But these types of vehicle are not the only possible vectors which could bring this insect to the UK and it is thought they could come to this country in consignments of goods brought to this country on lorries and vans.

Asian Hornets  devastate honey bee colonies by hawking round the entrance of the hive and taking bees on the wing.  They bite the head and abdomen off and fly away to their nest with the thorax where they feed the larvae with the protein from the muscles that  control the bee's wings and legs But honey bees are not the only prey. Bumble bees and many other insect species which gardeners value for their pollinating and control behavior are also attacked.  Many of our hover flies, which do great good in the garden are at risk. 

We want to raise awareness of the problem through  contacts  with peoplein all sorts of sphere  and gardeners are just one such group. We would like you to look out for the insect and act appropriately if you see one.     You need to look out for a big brownish wasp like insect flyng around in your garden and if, like Monty, you keep a hive  so that you have pollinators for your fruit and veg, you should  keep a special watch for the hornet hawking your bees and taking them out of the air as the season progresses.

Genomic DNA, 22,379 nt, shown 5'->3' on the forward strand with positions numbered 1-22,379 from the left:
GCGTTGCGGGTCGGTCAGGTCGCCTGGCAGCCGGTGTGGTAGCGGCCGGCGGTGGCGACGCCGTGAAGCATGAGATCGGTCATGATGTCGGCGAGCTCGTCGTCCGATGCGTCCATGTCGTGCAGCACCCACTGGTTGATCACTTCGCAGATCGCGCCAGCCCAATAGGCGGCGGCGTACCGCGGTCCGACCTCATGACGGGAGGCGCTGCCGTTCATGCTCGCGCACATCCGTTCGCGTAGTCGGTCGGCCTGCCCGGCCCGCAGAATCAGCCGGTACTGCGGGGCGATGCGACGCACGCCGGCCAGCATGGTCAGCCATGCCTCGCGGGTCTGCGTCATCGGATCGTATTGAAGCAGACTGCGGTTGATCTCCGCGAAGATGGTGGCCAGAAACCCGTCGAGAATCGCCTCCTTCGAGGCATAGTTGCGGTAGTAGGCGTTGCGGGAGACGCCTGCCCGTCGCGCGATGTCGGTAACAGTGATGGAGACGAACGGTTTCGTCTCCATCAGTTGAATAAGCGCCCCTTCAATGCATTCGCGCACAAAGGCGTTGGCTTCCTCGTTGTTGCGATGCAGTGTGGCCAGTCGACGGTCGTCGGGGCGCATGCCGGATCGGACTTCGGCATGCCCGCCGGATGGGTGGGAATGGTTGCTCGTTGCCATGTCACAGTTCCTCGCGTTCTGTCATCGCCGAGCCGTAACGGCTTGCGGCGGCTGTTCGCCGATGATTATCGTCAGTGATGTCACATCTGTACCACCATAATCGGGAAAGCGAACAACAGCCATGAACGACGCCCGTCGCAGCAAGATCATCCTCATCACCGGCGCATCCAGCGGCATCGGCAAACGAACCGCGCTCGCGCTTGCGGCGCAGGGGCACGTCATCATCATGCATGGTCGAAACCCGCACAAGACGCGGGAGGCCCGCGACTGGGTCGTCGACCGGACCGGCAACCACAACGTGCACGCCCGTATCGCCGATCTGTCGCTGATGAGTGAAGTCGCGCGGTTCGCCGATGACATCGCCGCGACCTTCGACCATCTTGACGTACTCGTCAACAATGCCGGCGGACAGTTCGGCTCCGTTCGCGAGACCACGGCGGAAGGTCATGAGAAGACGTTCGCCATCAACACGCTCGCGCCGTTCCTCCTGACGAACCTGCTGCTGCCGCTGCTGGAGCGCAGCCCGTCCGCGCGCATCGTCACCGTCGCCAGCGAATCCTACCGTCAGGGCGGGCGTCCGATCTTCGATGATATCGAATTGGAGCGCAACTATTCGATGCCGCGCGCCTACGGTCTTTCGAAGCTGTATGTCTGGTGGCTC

If you do spot anything that could possibly be an Asian Hornet there are a number of things you can do if you are willing. You could try taking photos or video of the hawking baviour if they ere around your hive or you could attempt to catch one with a child's fishing net (they fly relatively slowly and are quite easy to net) transfer it to a jar, and put a lid on it.   Be careful as their sting is powerful.  You can kill the specimen byut crushing it in the net but keep the remains.  If you have one in a jar put it in the freezer to humanely dispatch it. Once you have specimen send it to the correct authority